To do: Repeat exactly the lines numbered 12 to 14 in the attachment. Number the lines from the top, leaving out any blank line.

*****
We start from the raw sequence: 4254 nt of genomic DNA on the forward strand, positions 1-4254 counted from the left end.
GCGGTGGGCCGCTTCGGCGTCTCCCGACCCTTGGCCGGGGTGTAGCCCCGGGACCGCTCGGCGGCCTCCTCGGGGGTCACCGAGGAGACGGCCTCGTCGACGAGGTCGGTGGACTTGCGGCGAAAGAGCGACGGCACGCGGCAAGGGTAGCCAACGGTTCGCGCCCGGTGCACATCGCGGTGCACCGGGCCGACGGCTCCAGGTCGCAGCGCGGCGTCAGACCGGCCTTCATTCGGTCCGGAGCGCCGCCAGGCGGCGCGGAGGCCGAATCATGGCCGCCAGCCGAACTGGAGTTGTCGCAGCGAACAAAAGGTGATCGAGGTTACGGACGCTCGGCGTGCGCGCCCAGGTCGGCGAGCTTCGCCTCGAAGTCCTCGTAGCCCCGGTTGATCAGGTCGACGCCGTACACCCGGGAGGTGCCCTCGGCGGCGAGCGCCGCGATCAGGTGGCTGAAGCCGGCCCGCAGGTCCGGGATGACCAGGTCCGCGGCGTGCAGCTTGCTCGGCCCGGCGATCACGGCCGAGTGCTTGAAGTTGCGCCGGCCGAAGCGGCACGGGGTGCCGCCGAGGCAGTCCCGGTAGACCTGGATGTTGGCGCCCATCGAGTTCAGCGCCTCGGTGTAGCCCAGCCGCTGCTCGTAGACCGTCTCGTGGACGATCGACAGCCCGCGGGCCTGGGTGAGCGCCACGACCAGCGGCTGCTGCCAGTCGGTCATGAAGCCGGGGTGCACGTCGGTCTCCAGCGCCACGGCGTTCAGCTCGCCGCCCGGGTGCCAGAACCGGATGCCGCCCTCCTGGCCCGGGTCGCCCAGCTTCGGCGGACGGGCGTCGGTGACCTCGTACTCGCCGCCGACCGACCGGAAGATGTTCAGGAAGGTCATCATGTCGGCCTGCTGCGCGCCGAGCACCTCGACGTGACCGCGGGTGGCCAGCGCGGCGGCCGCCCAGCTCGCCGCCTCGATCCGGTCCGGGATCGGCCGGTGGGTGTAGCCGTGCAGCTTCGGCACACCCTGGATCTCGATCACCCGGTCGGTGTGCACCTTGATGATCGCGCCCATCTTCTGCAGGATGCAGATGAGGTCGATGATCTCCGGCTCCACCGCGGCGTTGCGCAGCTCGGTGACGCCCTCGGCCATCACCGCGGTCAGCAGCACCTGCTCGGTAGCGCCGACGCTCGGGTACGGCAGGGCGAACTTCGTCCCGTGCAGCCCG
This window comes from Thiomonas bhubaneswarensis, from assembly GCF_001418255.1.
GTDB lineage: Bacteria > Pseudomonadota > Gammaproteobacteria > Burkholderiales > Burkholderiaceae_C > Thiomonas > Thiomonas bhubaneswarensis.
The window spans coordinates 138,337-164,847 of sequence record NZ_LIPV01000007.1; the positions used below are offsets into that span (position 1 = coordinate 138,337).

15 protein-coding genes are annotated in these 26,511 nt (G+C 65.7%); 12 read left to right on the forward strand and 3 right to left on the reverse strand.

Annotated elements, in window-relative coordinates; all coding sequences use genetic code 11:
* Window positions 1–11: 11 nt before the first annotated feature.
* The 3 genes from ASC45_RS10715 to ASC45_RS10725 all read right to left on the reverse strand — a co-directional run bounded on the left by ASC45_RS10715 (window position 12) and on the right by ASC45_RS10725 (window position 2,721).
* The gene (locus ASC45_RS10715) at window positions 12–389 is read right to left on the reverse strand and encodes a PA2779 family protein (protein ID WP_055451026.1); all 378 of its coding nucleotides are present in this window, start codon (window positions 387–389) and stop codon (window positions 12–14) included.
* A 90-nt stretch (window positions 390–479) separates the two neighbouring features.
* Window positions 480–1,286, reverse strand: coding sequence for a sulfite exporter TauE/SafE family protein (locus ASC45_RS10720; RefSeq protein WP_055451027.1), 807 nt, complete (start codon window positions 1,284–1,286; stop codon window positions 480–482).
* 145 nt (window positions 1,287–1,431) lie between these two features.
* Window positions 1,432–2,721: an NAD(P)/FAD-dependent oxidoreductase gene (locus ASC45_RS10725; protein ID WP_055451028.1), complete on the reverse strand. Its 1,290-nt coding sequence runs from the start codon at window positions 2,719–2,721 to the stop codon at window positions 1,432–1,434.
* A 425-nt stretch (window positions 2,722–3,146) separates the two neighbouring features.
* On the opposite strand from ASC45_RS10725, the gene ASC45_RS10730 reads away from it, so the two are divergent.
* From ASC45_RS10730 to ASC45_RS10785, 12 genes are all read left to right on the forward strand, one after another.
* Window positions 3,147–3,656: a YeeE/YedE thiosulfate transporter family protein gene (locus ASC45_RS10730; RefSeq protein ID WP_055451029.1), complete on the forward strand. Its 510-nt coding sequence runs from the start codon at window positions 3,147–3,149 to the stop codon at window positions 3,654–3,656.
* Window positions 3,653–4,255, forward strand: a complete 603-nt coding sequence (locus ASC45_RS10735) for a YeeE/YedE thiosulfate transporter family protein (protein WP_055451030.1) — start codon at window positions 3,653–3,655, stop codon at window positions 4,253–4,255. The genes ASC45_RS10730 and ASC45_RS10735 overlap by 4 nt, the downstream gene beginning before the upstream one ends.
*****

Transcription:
* Window positions 480–1,286, reverse strand: coding sequence for a sulfite exporter TauE/SafE family protein (locus ASC45_RS10720; RefSeq protein WP_055451027.1), 807 nt, complete (start codon window positions 1,284–1,286; stop codon window positions 480–482).
* 145 nt (window positions 1,287–1,431) lie between these two features.
* Window positions 1,432–2,721: an NAD(P)/FAD-dependent oxidoreductase gene (locus ASC45_RS10725; protein ID WP_055451028.1), complete on the reverse strand. Its 1,290-nt coding sequence runs from the start codon at window positions 2,719–2,721 to the stop codon at window positions 1,432–1,434.